Symbolism of the Sugar Skull
While most representations of skulls are either morbid or creepy, sugar skulls are different. In contrast to many other cultures, sugar skulls are often presented as cheerful and happy. They capturethe joy, spirit, and life of the deceased ancestors and loved ones.
A great part of its symbolic meaning lies in the name itself. While skulls and skeletons may conjure an image of fear of death, the word sugar counteracts that. Its name implies that there is a certain sweetness in death. Death doesn’t have to be scary and bitter; it can also be sweet. Just like the cheerful Día de Los Muertos, sugar skulls are about the celebration of life and remembering, instead of mourning.
Sugar skull come in different shapes, colors, and interpretations. Still, there are a few elements that are traditional in Mexican culture, with specific symbolic meanings:
Various Motifs and Colors
Different shapes of the skulls tell different stories. A smaller skull is in honor of an infant or a child who passed. A larger skull is a symbol of ancestors and elders.
Similarly, the family of the deceased might decorate the skull in a way to resemble those who passed. They would also often draw a broad smile. The smile is meant to show joy and happy memories you think of when you remember a lost loved one. It also shows that the things we fear the most aren’t as scary as we think.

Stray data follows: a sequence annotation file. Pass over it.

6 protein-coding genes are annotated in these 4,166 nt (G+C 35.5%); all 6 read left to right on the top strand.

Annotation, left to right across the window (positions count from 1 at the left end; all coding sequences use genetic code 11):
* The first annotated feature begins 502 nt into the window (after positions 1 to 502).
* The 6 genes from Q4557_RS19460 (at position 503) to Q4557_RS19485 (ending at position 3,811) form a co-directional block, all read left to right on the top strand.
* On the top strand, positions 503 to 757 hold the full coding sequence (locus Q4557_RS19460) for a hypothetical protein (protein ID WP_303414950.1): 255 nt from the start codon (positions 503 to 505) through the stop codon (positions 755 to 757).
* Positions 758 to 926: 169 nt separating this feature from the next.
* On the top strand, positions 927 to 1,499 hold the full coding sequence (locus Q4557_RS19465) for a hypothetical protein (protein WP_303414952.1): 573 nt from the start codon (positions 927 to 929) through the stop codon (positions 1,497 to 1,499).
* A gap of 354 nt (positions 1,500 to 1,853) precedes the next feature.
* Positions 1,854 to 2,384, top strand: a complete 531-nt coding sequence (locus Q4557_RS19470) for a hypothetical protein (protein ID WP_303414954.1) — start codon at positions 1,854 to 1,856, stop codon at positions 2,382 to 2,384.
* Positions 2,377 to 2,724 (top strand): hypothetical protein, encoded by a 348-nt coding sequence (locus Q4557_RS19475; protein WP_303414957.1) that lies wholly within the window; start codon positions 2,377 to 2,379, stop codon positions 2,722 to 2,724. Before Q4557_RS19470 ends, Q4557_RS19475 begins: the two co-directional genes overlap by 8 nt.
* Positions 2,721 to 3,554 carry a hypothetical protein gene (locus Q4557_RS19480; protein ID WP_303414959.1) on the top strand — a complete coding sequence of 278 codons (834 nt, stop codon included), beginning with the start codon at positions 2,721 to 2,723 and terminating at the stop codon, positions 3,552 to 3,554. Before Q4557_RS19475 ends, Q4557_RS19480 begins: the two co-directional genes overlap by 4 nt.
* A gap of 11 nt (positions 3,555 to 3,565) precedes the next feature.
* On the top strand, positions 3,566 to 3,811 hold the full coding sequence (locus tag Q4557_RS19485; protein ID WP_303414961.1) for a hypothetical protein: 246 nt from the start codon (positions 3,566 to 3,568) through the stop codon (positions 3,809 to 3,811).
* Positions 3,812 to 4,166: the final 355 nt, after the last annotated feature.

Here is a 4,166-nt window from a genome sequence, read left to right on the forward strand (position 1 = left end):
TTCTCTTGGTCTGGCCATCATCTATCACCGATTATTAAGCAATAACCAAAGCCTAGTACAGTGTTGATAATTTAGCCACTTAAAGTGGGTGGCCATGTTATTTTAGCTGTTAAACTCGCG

The skulls are usually embellished with both flowers and cobwebs. Flowers symbolize life, while cobwebs represent death.
Sugar skulls can be decorated with various colors, and each of them holds a special meaning:
- Red is used to represent blood
- Orange representssunshine
- Yellow is a symbol of the Mexican or Aztec marigold, representing death itself
- Purple is a symbol of pain
- Pink and white illustrate hope, purity, and celebration
- And finally, black is a symbol of the Land of the Dead
It’s not uncommon to find sugar skulls with different shapes for their eyes. Let’s break down what these shapes are and what are their meanings:
- Hearts as eyes is a way to add a feminine element to the skull, which also symbolize the love for the person who passed.
- Candles as eyes are a symbol of remembrance of the passed loved one. Lighting a candle for someone also represents a spiritual way of honoring them and guiding their soul towards the light.
- Marigolds are beautiful tall flowers used to represent the fragility of life. It’s believed that their vibrant color and pungent smell guide the spirits of the loved ones to their families’ altars.
- Diamond eyes is a less traditional motif found on sugar skulls. This sparkling, rare, and durable gem symbolizes theinner beauty of an individual and the value it gives them.
Names Written on the Skulls